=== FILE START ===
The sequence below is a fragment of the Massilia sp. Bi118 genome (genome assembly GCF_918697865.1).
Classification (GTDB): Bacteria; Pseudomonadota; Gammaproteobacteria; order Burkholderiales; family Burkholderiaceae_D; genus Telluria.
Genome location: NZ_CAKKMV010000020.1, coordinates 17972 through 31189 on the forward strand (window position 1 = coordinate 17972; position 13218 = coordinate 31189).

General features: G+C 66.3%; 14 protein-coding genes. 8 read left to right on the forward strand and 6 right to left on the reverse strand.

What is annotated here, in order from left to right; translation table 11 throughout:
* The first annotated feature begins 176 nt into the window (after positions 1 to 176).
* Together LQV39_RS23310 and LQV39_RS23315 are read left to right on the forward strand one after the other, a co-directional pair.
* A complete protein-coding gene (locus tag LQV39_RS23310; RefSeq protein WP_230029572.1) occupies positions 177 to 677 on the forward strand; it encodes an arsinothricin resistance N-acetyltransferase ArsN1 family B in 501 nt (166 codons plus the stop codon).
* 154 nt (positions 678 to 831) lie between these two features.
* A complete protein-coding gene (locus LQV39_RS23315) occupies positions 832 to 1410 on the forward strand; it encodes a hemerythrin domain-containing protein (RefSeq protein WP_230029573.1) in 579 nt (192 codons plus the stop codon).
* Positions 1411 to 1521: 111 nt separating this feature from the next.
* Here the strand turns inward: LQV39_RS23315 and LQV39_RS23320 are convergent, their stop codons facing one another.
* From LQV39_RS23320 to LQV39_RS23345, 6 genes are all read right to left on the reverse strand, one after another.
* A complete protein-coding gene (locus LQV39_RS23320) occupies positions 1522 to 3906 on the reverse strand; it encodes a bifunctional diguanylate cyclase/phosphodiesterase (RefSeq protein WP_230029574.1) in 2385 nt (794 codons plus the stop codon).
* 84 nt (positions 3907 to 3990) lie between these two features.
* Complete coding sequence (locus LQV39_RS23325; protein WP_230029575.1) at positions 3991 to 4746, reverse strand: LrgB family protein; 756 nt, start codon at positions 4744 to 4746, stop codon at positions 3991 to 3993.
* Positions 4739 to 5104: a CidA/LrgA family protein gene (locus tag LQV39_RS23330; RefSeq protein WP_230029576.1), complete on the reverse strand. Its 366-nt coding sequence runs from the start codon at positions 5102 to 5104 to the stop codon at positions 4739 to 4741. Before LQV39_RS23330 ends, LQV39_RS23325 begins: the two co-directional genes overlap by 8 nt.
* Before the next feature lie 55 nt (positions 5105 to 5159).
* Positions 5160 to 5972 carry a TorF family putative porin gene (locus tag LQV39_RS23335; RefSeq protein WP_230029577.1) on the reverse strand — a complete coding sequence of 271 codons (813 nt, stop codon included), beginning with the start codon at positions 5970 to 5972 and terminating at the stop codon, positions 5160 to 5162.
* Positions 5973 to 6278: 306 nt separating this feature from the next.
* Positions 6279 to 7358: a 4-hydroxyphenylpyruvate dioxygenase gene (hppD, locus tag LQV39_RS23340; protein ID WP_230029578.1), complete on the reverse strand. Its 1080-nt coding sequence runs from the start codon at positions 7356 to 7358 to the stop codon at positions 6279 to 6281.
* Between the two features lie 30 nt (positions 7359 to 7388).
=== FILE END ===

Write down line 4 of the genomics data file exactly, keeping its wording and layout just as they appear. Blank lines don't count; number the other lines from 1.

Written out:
General features: G+C 66.3%; 14 protein-coding genes. 8 read left to right on the forward strand and 6 right to left on the reverse strand.